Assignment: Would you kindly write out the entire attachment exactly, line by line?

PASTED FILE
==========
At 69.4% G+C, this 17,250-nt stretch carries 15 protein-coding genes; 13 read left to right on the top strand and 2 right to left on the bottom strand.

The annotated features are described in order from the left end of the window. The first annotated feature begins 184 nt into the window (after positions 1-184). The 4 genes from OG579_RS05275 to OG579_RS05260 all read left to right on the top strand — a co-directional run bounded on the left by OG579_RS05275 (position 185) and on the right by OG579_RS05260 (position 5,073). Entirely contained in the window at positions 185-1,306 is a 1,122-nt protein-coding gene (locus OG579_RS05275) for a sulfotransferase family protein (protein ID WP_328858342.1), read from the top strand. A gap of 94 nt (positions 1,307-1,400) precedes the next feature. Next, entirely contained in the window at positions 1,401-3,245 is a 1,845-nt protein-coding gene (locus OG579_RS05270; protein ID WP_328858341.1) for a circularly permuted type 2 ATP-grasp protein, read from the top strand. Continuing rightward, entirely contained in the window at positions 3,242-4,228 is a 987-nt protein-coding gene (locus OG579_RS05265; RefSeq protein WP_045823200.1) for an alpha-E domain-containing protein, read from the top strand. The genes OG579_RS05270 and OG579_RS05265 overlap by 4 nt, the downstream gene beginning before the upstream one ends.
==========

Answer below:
At 69.4% G+C, this 17,250-nt stretch carries 15 protein-coding genes; 13 read left to right on the top strand and 2 right to left on the bottom strand.

The annotated features are described in order from the left end of the window. The first annotated feature begins 184 nt into the window (after positions 1-184). The 4 genes from OG579_RS05275 to OG579_RS05260 all read left to right on the top strand — a co-directional run bounded on the left by OG579_RS05275 (position 185) and on the right by OG579_RS05260 (position 5,073). Entirely contained in the window at positions 185-1,306 is a 1,122-nt protein-coding gene (locus OG579_RS05275) for a sulfotransferase family protein (protein ID WP_328858342.1), read from the top strand. A gap of 94 nt (positions 1,307-1,400) precedes the next feature. Next, entirely contained in the window at positions 1,401-3,245 is a 1,845-nt protein-coding gene (locus OG579_RS05270; protein ID WP_328858341.1) for a circularly permuted type 2 ATP-grasp protein, read from the top strand. Continuing rightward, entirely contained in the window at positions 3,242-4,228 is a 987-nt protein-coding gene (locus OG579_RS05265; RefSeq protein WP_045823200.1) for an alpha-E domain-containing protein, read from the top strand. The genes OG579_RS05270 and OG579_RS05265 overlap by 4 nt, the downstream gene beginning before the upstream one ends.